We read such verses and they can seem incidental. We'll not be making a magnet of these verses to put on the fridge and even the most keen of our Facebook friends would struggle to hit "like" for 2 Corinthians 2v12-13. But Paul's love for the church and for the lost shines out here. He hasn't forgotten Corinth despite the barbs and he hasn't forgotten that those who die without Christ go to a lost eternity. Paul's priorities weren't wrong, his motives weren't driven by the flesh, quite the opposite.
Why love the local church? Because with all her faults she is full of individuals for whom Christ died. Why love the lost? Because we know what lies ahead and the necessity of saving faith in Christ. As a church we support individuals and organisations all across the world as they labour for Christ, some in places utterly hostile to the Gospel. May that support continue and increase. May we never cause them to be restless in spirit (v13a) and may the Lord raise up among us more men and women prepared to heed the call to "Macedonia".
The enemy may continue to use empty accusations to distract us from the work, but may we forever be unashamed "of the gospel, for it is the power of God for salvation to everyone who believes, to the Jew first and also to the Greek." (Romans 1v16)
Q71 What is required in the seventh commandment? The seventh commandment requireth the preservation of our own and our neighbor’s chastity, in heart, speech, and behaviour.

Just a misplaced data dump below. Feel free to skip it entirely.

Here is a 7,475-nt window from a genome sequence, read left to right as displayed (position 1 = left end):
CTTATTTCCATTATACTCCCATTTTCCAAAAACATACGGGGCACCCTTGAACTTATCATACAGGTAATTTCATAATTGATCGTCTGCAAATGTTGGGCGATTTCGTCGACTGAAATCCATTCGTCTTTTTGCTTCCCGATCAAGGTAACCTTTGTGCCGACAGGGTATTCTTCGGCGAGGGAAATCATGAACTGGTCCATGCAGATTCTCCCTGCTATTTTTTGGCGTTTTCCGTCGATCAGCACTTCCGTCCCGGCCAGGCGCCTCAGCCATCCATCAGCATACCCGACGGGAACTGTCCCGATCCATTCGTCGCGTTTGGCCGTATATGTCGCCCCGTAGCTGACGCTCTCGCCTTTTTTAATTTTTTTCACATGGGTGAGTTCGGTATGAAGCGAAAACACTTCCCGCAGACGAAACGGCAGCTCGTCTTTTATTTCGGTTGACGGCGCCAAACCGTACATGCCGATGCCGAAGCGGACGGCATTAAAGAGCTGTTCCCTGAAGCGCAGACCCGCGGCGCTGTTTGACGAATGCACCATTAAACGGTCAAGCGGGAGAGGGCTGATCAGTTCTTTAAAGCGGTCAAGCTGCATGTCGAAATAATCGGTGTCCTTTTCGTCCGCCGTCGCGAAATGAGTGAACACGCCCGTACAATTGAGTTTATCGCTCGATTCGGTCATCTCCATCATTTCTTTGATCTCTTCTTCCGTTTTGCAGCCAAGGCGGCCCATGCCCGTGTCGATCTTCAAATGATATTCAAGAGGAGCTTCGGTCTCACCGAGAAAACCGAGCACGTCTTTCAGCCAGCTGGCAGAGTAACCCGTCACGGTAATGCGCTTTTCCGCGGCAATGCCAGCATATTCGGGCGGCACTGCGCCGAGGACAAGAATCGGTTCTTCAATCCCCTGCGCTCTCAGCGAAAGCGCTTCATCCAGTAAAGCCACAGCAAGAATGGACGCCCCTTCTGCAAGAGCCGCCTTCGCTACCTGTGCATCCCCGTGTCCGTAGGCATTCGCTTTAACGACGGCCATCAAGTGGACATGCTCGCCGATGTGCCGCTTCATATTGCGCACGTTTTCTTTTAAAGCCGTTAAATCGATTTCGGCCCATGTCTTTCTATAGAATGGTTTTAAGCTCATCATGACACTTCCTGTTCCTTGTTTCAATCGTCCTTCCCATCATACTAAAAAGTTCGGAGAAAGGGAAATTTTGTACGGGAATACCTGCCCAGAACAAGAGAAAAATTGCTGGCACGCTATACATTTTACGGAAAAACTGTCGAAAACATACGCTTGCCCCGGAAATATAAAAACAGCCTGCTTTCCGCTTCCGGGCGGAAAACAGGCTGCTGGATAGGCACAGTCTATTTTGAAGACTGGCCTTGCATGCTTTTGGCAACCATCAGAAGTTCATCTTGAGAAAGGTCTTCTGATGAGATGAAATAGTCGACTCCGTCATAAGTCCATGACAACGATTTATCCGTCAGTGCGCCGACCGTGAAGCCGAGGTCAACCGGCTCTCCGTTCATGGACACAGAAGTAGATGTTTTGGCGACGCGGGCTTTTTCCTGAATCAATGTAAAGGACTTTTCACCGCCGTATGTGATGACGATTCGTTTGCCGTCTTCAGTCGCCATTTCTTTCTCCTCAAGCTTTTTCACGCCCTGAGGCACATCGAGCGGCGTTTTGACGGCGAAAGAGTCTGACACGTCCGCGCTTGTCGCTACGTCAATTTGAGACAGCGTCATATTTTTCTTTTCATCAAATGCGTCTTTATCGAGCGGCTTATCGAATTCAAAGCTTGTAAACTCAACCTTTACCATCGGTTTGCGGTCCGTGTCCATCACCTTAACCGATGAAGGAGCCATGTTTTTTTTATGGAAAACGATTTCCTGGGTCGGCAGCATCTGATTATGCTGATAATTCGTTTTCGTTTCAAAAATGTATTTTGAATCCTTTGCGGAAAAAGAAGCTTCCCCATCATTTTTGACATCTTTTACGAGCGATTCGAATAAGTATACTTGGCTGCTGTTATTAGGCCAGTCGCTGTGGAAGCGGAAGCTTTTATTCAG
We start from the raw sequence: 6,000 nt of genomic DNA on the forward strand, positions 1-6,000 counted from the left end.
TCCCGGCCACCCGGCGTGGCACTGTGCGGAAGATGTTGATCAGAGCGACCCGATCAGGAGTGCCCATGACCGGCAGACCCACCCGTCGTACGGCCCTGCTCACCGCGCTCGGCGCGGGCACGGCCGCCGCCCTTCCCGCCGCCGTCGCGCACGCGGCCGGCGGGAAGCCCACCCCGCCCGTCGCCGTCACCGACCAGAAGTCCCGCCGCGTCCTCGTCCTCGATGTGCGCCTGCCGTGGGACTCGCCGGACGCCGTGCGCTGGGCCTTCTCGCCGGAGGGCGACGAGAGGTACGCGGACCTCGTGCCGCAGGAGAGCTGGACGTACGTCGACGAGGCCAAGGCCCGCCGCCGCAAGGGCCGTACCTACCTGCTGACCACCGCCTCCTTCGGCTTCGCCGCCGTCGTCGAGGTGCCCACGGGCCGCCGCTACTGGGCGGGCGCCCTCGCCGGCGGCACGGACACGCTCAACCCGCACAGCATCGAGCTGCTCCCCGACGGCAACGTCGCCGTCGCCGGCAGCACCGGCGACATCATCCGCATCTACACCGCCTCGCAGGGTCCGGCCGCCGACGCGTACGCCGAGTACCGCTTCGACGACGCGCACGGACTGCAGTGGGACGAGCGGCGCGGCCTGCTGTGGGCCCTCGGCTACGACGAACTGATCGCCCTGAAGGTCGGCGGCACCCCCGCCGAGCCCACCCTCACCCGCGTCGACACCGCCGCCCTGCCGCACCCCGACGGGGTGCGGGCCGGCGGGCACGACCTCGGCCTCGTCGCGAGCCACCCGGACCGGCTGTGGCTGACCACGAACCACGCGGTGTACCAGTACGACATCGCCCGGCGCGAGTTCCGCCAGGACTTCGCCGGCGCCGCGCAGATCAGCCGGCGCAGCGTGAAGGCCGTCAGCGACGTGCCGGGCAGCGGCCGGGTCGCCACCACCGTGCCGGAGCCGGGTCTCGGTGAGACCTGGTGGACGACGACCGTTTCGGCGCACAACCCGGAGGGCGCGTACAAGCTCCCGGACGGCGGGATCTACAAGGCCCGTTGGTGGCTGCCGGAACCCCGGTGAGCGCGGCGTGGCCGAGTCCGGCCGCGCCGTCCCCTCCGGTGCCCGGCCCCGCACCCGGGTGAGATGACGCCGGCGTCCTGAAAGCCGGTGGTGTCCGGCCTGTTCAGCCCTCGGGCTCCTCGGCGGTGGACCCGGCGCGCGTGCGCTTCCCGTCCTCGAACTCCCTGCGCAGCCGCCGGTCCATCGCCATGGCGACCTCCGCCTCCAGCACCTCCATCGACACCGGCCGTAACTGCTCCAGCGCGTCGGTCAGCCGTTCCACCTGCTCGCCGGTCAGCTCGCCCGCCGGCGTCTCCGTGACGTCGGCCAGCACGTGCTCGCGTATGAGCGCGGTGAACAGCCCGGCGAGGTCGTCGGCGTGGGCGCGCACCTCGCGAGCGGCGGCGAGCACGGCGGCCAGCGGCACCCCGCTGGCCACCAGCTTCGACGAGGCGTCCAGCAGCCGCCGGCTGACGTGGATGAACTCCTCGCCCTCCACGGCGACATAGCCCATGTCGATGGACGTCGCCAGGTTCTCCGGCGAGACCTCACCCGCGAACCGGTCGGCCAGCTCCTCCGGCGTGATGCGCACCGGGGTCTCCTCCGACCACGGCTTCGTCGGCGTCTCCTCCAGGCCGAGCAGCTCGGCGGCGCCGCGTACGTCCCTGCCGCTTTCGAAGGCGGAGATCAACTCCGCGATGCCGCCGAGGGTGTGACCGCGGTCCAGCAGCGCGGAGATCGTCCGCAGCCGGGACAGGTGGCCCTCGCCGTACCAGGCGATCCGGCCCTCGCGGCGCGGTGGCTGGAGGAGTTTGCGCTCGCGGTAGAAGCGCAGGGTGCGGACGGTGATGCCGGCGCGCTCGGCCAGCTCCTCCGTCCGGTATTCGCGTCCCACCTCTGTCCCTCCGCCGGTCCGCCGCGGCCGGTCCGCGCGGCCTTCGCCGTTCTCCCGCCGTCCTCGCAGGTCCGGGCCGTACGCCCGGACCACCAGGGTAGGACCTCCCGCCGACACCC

Read - Gen 2:16-17, 3:8, 15, Rom 5:19
Message - Alan Burke
If you could sum up what the redeeming work of Christ in one word I wonder what it would be? Forgiveness, redemption, adoption, love, there are many that we could come up with but there is one that I want to draw your attention to and that is obedience. For the work of scripture regards the work of Christ as one of obedience. We thought about the obedience that God had called Adam to on Wednesday, one that he failed to live up to, Adam did not obeyed the word of God and as a result there were consequences. Yet scarcely had fallen into sin before God approached Adam in the garden, He promised Adam and Eve that he would send a mighty deliverer and redeemer. In Genesis 3:15 we have God's first revelation of the ‘Covenant of Grace’. God promised man that there would be a conflict between Satan and the seed of the woman and that the seed of the woman would be victorious. "It [a descendant of Eve] shall bruise thy [Satan's] head, and thou [Satan] shalt bruise his [Christ's] heel.”